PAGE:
I’ve reached the root of Blogger/blogspot. I need features that I have not found to be available. I am going to describe what I am missing here and hope you can provide me with some advice on which solution, hosted or otherwise, that I should investigate. I have no preference for free or paid services but I need a free, full-featured trial at least.

First of all, and what actually got me started on this track, is the lack of control over HTML. Specifically I wanted to remove some adsense ads and customize them to better blend into the site. Turns out, blogger messes up comments in HTML, effectively removing any chance of controlling the adsense ads. A sub-feature here is that Blogger ads their own adsense ad at the end of the first article, a horrible image ad that I hope no-one will miss.

Second I want more interaction with you guys. I want better comments options, preferably anonymous with some captcha or similar to prevent spam. I want ping backs or something similar so I can keep in touch. Perhaps a forum of some sorts. Could be extremely simple, I don’t need anything fancy.

Third I want hosting on my own domain. I’ve registered a domain name to host content already. I would like to add some non-blog pages, such as a better index of my SharePoint articles. Better means better than tag clouds, keyword search and Google search. I know blogger supports this.

So my feature list is as follows:

– Better control over HTML content, essentially more adsense-friendly markup

– Better visitor interaction

– Custom pages and custom domain

So, which solution do you think I should choose? Write to me at furuknap<[at]> or post a comment in this blog. The author of the solution with which I end up will receive a $25 eBay gift certificate as described on Solution needs to be submitted by August 31, 2008 and a winner will be announced by September 30, 2008.

EDIT: Seems the image ad was placed there by Feedburner at my own request. I feel really stupid for not noticing this. Its gone now.

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Send a SharePoint document library file as email

Ever wanted to send a SharePoint item by email to someone? No? Well, neither have I. turns out, someone else did, though, and they did not know how, so I thought I’d help out. And you never know, it might turn out to be you next time, and what will you do then? Now you can just remember that weird Norwegian guy who wrote that thing back in the days and come here to pick up your solution. And, to save you some time, I’ll actually upload the entire solution for you, ready to use with just one simple step to do.


Ok, so what is our scope. I want to have some way of sending an individual file from a SharePoint library to someone. The file should be sent as an attachment and I should just have to enter the recipients email and perhaps a message.

To accomplish this I want to add a choice to the drop-down menu that appears on a library item when you hover-and-click a library item:


Clicking on that item should open up a form that I can use to fill out recipient address and a message. When I click a Send button on that page I should return to the list.

Let’s get down to business.

Solution walk-through

For this project I will use WSPBuilder that I wrote about in my Basic setup of SharePoint Visual Studio project article. Make sure you have WSPBuilder with the Visual Studio extensions installed, it will save you tons of work and make SharePoint development a joy. So much for advertising.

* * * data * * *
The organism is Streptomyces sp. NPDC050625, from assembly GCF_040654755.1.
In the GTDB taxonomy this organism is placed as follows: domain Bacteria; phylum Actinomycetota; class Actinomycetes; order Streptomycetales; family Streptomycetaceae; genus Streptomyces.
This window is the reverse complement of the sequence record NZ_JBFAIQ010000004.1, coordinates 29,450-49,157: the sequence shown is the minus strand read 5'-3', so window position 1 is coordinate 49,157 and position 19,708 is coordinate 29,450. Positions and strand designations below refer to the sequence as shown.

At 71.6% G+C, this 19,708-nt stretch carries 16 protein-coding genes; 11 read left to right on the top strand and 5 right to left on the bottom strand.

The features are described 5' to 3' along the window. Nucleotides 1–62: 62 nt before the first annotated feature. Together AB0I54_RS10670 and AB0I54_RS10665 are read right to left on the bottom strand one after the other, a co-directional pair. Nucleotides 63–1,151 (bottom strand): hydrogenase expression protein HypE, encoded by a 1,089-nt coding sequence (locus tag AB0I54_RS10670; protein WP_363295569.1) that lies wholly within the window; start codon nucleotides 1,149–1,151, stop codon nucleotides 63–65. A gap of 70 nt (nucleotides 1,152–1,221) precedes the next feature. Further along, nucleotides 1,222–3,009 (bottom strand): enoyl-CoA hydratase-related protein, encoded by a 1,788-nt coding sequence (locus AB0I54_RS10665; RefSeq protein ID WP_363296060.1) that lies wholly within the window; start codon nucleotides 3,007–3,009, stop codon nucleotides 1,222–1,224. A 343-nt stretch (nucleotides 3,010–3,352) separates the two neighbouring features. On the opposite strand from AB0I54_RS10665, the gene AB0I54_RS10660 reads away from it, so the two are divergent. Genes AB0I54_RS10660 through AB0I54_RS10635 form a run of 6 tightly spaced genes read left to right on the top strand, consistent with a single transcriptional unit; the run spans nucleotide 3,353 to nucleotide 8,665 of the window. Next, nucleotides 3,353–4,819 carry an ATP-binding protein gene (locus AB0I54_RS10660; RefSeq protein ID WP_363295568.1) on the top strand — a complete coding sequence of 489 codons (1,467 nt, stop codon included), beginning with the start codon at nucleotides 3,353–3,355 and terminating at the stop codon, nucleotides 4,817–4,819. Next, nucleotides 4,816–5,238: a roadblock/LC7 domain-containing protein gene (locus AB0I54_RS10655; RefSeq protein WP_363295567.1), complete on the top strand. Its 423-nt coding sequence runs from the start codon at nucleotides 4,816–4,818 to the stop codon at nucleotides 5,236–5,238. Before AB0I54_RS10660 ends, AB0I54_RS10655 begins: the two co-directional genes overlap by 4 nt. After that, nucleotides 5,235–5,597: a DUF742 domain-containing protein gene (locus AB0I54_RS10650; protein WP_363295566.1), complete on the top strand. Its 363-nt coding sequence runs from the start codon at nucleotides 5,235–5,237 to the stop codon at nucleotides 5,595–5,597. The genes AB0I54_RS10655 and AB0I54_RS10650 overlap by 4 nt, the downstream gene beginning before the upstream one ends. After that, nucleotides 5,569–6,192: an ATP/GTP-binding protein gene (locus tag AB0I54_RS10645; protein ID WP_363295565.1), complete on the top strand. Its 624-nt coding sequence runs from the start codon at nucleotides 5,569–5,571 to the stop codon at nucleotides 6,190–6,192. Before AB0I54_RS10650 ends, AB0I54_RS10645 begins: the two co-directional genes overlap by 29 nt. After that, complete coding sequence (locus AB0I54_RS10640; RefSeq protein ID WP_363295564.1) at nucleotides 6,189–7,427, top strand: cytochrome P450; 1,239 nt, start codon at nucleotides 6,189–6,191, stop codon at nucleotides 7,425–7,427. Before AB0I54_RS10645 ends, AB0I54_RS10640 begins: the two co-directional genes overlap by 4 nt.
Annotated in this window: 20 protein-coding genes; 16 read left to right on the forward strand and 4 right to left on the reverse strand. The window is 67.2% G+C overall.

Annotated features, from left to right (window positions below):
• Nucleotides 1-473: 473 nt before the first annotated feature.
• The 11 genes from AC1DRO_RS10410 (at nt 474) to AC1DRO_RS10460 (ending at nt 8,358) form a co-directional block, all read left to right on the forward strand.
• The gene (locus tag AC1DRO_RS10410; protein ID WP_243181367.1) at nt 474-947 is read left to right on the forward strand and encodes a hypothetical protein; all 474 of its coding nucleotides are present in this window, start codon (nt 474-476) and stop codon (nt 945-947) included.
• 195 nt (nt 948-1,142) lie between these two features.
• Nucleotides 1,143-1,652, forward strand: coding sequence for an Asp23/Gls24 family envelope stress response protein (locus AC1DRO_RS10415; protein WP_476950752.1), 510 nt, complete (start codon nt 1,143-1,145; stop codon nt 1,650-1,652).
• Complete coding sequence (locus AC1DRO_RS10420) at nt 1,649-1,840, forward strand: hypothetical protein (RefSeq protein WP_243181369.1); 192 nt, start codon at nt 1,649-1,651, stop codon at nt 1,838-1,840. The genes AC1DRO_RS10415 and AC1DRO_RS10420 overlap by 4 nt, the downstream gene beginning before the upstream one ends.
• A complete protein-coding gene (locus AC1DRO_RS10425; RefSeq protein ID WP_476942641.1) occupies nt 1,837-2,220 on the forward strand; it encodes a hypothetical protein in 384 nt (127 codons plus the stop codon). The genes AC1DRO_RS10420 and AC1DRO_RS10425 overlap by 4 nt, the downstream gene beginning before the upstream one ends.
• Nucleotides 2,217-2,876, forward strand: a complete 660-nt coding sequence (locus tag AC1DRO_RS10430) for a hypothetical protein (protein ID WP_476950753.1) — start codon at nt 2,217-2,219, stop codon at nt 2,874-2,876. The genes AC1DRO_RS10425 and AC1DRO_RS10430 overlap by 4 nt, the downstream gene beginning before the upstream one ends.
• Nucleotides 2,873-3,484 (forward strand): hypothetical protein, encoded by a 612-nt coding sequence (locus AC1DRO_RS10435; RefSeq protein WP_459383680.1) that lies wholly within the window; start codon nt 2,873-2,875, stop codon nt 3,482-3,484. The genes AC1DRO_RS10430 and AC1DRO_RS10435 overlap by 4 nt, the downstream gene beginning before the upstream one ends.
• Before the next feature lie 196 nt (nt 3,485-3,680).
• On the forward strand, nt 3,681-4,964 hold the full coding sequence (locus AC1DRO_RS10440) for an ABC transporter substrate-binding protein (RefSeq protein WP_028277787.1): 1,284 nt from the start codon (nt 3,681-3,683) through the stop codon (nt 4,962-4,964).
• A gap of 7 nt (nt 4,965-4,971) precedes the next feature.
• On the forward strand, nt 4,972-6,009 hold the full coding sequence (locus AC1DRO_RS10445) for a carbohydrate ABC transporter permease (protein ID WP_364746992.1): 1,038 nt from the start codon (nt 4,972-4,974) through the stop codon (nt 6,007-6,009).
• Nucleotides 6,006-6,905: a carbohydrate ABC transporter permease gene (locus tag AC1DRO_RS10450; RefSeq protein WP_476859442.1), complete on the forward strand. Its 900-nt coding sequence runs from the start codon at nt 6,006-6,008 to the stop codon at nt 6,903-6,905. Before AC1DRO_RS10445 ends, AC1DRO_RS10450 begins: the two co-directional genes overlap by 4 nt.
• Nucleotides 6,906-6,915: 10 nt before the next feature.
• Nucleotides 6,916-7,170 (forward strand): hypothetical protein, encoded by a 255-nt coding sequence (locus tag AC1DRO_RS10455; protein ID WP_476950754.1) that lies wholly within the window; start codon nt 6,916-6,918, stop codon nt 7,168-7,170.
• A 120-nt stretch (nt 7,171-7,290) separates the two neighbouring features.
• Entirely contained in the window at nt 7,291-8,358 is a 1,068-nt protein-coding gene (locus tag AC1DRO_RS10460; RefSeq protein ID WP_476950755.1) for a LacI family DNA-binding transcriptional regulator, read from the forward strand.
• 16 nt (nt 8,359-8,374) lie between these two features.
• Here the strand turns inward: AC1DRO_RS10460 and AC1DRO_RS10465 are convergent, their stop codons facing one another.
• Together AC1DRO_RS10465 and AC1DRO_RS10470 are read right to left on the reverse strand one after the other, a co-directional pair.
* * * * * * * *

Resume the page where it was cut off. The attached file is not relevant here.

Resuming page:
Our ingredients:

– One visual studio 2005 or 2008.

WSPBuilder with Visual Studio Extensions.

– SharePoint in any v3 flavor, WSS or MOSS

.Net Reflector

– An SMTP-server, like that of your ISP or your own

Step 1: Setup

First, start by creating a new WSPBuilder project in Visual Studio. Use whatever name you like, for example SendAsEmail as I did. Add a new empty feature to the project. With WSPBuilder extensions it is simply a matter of right-clicking the project in the solution explorer and click Add->New item. The items available to you includes an empty feature. Write a nice description and make sure the feature is web scoped.

Second, add a class file. I like to add my class files to a folder in the Project called FeatureCode. The reason for this is that WSPBuilder will also use this folder to add custom code, and I like to keep my code in one place in small projects such as this. To do so, right-click the project again and click Add->New folder. Call it FeatureCode. Then, right-click that folder and click Add->Class. Browse to the Visual C# Project items to find the Class file. Call it again whatever you like. I call mine SendAsEmail.cs.

Third, add references to your project. Right-click the References in solution explorer and add references to Windows SharePoint Services (microsoft.sharepoint.dll) and System.Web.

Finally, create a new blank ASPX page to your solution. This page will be the custom form we will use to input the recipients email and the message text. To do so, first right-click on the 12\Template folder under your project in the solution explorer. Click Add->New folder and call it Layouts. No, you cannot call this anything else, it must be named Layouts. This folder largely corresponds to the _layouts virtual directory in SharePoint and we want to put our file there to make it available everywhere. Next, right-click the layouts folder and click Add->New item. Again, browse to the Visual C# Project items and find a Text file item. There is no ASPX page item to add to a non-website project, but we can still get one by naming our new text file SendAsEmail.aspx. Or something else, the important thing is to call it [something].aspx.